Elephant Trees Discovery Trail

Ocotillo Wells, California

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2 Reviews
3 out of 5
This well-signed interpretive nature trail climbs gently up a rock-lined wash to a small “herd” of elephant trees. This most unusual elephant tree of the Sonoran Desert was not discovered and identified by botanists until 1937. This grove was long thought to be the northernmost group of elephant trees in California. However, in 1987 another grove of almost 200 elephant trees was discovered on the western slopes of the Santa Rosa Mountains, 21 miles farther north. Here, on the Elephant Trees Discovery Trail, there are only about 100 of these rare specimens. Although large elephant trees attain a height of only 10 feet, they tower above most other desert plants. They cling precariously to boulders and steep side slopes of the wash. Desert-dwelling Native Americans used the trees’ red sap as medicine and to bring good fortune. Mayans and Aztecs burned the sap as incense and made a resinous dye for their clothing. Elephant trees are common to Baja California and the Mexican state of Sonora, but are found in only a few scattered canyons and washes of Anza-Borrego, the northernmost extent of their range. This enjoyable 1.5-mile desert walk along a dry wash provides a fascinating glimpse of how vegetation copes with the harsh desert environment. For example, plants avoid dehydration by remaining short while shedding short, thick leaves.

Elephant Trees Discovery Trail Professional Review and Guide

"This well-signed interpretive nature trail climbs gently up a rock-lined wash to a small “herd” of elephant trees. This most unusual elephant tree of the Sonoran Desert was not discovered and identified by botanists until 1937. This grove was long thought to be the northernmost group of elephant trees in California. However, in 1987 another grove of almost 200 elephant trees was discovered on the western slopes of the Santa Rosa Mountains, 21 miles farther north. Here, on the Elephant Trees Discovery Trail, there are only about 100 of these rare specimens. Although large elephant trees attain a height of only 10 feet, they tower above most other desert plants. They cling precariously to boulders and steep side slopes of the wash. Desert-dwelling Native Americans used the trees’ red sap as medicine and to bring good fortune. Mayans and Aztecs burned the sap as incense and made a resinous dye for their clothing. Elephant trees are common to Baja California and the Mexican state of Sonora, but are found in only a few scattered canyons and washes of Anza-Borrego, the northernmost extent of their range. This enjoyable 1.5-mile desert walk along a dry wash provides a fascinating glimpse of how vegetation copes with the harsh desert environment. For example, plants avoid dehydration by remaining short while shedding short, thick leaves."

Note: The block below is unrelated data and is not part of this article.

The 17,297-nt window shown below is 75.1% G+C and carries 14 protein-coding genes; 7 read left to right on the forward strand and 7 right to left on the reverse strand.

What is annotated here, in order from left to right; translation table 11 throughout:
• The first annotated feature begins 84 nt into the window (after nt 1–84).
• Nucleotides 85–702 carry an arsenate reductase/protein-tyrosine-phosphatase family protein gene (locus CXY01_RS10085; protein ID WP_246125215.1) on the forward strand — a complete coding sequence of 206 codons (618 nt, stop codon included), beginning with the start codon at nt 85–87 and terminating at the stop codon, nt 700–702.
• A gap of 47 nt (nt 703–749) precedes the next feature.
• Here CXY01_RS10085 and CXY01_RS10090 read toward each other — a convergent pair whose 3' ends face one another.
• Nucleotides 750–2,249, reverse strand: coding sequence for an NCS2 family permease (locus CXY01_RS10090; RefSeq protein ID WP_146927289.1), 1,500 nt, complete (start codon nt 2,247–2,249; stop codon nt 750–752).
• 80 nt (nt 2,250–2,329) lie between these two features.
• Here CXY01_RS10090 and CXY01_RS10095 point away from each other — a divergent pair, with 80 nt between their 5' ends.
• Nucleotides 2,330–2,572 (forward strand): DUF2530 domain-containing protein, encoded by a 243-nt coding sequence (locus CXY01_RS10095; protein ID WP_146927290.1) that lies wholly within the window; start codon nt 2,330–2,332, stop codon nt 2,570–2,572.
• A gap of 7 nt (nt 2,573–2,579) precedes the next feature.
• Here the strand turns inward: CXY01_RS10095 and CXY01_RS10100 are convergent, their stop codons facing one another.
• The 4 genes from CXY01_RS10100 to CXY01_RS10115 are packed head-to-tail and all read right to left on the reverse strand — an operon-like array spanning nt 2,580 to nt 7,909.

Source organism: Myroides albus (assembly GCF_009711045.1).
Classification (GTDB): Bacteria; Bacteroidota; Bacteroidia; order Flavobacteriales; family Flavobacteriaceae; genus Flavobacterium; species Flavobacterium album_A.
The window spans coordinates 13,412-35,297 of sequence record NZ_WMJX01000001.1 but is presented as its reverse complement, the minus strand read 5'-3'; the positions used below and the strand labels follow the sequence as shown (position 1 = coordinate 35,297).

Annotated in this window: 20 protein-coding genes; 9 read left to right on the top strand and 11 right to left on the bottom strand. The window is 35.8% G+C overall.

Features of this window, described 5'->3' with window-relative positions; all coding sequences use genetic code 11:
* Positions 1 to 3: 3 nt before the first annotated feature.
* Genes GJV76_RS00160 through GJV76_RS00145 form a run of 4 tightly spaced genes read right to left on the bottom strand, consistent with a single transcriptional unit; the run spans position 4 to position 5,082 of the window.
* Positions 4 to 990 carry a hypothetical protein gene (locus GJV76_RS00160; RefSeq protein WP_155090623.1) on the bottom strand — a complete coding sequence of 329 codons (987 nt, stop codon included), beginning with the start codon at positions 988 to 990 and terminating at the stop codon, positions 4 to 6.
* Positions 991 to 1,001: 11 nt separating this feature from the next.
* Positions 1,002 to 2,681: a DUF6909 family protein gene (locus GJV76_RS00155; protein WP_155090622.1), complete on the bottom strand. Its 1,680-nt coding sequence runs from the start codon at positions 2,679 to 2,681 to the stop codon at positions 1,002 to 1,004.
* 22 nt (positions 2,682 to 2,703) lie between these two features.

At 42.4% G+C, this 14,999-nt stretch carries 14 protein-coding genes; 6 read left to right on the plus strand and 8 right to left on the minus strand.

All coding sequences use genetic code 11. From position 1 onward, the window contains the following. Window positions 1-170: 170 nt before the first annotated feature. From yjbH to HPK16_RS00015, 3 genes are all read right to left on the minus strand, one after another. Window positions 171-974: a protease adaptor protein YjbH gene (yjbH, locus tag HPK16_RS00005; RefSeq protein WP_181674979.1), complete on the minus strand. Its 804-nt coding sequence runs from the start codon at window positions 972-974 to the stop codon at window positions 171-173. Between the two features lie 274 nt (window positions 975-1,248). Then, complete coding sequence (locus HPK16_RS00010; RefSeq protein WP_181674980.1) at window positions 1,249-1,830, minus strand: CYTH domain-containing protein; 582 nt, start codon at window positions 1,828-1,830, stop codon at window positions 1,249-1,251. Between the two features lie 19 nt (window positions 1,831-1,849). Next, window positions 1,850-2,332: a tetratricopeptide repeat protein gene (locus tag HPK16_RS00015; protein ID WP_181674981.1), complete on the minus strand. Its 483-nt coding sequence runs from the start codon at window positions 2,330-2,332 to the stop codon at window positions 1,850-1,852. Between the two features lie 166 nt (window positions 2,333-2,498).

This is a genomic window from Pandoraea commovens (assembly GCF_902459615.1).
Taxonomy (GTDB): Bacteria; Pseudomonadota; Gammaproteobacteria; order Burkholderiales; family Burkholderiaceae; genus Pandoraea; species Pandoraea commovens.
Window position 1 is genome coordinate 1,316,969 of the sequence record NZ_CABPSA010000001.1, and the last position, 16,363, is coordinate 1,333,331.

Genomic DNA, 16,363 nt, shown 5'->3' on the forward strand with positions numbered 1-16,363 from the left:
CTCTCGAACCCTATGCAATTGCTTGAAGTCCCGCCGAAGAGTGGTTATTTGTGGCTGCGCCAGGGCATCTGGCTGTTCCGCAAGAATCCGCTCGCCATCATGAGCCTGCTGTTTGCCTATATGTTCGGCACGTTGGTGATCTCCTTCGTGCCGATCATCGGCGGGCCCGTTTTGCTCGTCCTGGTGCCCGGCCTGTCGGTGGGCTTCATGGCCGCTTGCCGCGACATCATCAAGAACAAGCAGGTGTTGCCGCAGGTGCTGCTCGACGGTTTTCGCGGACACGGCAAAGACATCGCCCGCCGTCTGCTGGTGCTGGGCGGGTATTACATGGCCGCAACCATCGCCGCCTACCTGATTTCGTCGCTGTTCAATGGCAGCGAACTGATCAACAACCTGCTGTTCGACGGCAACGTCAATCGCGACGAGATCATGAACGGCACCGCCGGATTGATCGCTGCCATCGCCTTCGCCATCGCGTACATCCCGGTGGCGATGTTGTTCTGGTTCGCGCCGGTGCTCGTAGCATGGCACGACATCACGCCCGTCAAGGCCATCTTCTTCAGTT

Activity Type: Hiking
Nearby City: Ocotillo Wells
Distance: 1.5
Elevation Gain: Minimal
Trail Type: Loop/Lollipop
Skill Level: Easy
Duration: Day hike
Season: Best November to March
Local Contacts: Anza - Borrego Desert State Park
Local Maps: Earthwalk Press Anza-Borrego Region Recreation Map; USGS Borrego Mountain SE

Elephant Trees Discovery Trail Reviews

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12/3/2007
Rather uninspiring 1.5 mile loop.... not sure it's worth beating up the vehicle on the rocky road. Unless the trees are in bloom, I would skip it.... short drive further to the Wind caves, or head over to Ghost Mountain for a great view.
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Comments
3/10/2007
Their is only one elephant tree on the trail. If you are willing to walk up to plain you will find a lot of elephant trees. if you ead out to th mountians to the west the view are incredable.
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Jun 2018